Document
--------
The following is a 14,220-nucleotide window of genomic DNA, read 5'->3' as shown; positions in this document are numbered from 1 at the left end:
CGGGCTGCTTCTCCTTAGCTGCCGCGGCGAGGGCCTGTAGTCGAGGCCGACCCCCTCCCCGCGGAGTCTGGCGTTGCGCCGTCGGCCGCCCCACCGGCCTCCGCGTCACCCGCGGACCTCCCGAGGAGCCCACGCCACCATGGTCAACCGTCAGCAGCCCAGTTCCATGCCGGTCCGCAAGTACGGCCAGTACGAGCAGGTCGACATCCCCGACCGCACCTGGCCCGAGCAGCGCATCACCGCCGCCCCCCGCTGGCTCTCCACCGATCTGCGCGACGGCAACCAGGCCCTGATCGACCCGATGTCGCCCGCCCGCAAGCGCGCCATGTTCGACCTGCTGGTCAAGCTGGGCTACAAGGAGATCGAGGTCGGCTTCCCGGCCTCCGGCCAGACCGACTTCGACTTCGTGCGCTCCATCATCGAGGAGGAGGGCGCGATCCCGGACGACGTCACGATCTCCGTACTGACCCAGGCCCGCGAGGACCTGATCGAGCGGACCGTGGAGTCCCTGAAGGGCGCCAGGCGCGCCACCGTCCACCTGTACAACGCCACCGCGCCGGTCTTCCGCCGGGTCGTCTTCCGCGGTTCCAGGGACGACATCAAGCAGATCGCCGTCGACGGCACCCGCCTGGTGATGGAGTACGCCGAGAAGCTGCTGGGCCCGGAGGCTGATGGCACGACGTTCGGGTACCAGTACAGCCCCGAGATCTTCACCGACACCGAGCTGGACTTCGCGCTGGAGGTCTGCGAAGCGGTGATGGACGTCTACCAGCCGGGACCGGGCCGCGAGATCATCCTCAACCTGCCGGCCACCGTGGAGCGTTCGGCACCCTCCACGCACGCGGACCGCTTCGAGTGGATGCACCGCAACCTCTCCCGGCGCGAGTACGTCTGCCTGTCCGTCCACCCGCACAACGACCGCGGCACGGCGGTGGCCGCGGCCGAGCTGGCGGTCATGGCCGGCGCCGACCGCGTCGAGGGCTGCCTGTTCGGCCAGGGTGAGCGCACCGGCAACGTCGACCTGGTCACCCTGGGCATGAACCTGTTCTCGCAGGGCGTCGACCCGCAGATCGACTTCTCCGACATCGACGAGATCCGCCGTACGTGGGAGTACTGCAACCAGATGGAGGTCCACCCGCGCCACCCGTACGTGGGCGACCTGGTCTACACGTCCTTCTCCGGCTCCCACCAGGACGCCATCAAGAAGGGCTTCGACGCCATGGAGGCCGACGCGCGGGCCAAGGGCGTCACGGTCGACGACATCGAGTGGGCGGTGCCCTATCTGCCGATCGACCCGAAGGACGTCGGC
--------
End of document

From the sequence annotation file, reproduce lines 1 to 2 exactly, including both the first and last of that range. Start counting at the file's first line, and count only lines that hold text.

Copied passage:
The following is a 14,220-nucleotide window of genomic DNA, read 5'->3' as shown; positions in this document are numbered from 1 at the left end:
CGGGCTGCTTCTCCTTAGCTGCCGCGGCGAGGGCCTGTAGTCGAGGCCGACCCCCTCCCCGCGGAGTCTGGCGTTGCGCCGTCGGCCGCCCCACCGGCCTCCGCGTCACCCGCGGACCTCCCGAGGAGCCCACGCCACCATGGTCAACCGTCAGCAGCCCAGTTCCATGCCGGTCCGCAAGTACGGCCAGTACGAGCAGGTCGACATCCCCGACCGCACCTGGCCCGAGCAGCGCATCACCGCCGCCCCCCGCTGGCTCTCCACCGATCTGCGCGACGGCAACCAGGCCCTGATCGACCCGATGTCGCCCGCCCGCAAGCGCGCCATGTTCGACCTGCTGGTCAAGCTGGGCTACAAGGAGATCGAGGTCGGCTTCCCGGCCTCCGGCCAGACCGACTTCGACTTCGTGCGCTCCATCATCGAGGAGGAGGGCGCGATCCCGGACGACGTCACGATCTCCGTACTGACCCAGGCCCGCGAGGACCTGATCGAGCGGACCGTGGAGTCCCTGAAGGGCGCCAGGCGCGCCACCGTCCACCTGTACAACGCCACCGCGCCGGTCTTCCGCCGGGTCGTCTTCCGCGGTTCCAGGGACGACATCAAGCAGATCGCCGTCGACGGCACCCGCCTGGTGATGGAGTACGCCGAGAAGCTGCTGGGCCCGGAGGCTGATGGCACGACGTTCGGGTACCAGTACAGCCCCGAGATCTTCACCGACACCGAGCTGGACTTCGCGCTGGAGGTCTGCGAAGCGGTGATGGACGTCTACCAGCCGGGACCGGGCCGCGAGATCATCCTCAACCTGCCGGCCACCGTGGAGCGTTCGGCACCCTCCACGCACGCGGACCGCTTCGAGTGGATGCACCGCAACCTCTCCCGGCGCGAGTACGTCTGCCTGTCCGTCCACCCGCACAACGACCGCGGCACGGCGGTGGCCGCGGCCGAGCTGGCGGTCATGGCCGGCGCCGACCGCGTCGAGGGCTGCCTGTTCGGCCAGGGTGAGCGCACCGGCAACGTCGACCTGGTCACCCTGGGCATGAACCTGTTCTCGCAGGGCGTCGACCCGCAGATCGACTTCTCCGACATCGACGAGATCCGCCGTACGTGGGAGTACTGCAACCAGATGGAGGTCCACCCGCGCCACCCGTACGTGGGCGACCTGGTCTACACGTCCTTCTCCGGCTCCCACCAGGACGCCATCAAGAAGGGCTTCGACGCCATGGAGGCCGACGCGCGGGCCAAGGGCGTCACGGTCGACGACATCGAGTGGGCGGTGCCCTATCTGCCGATCGACCCGAAGGACGTCGGC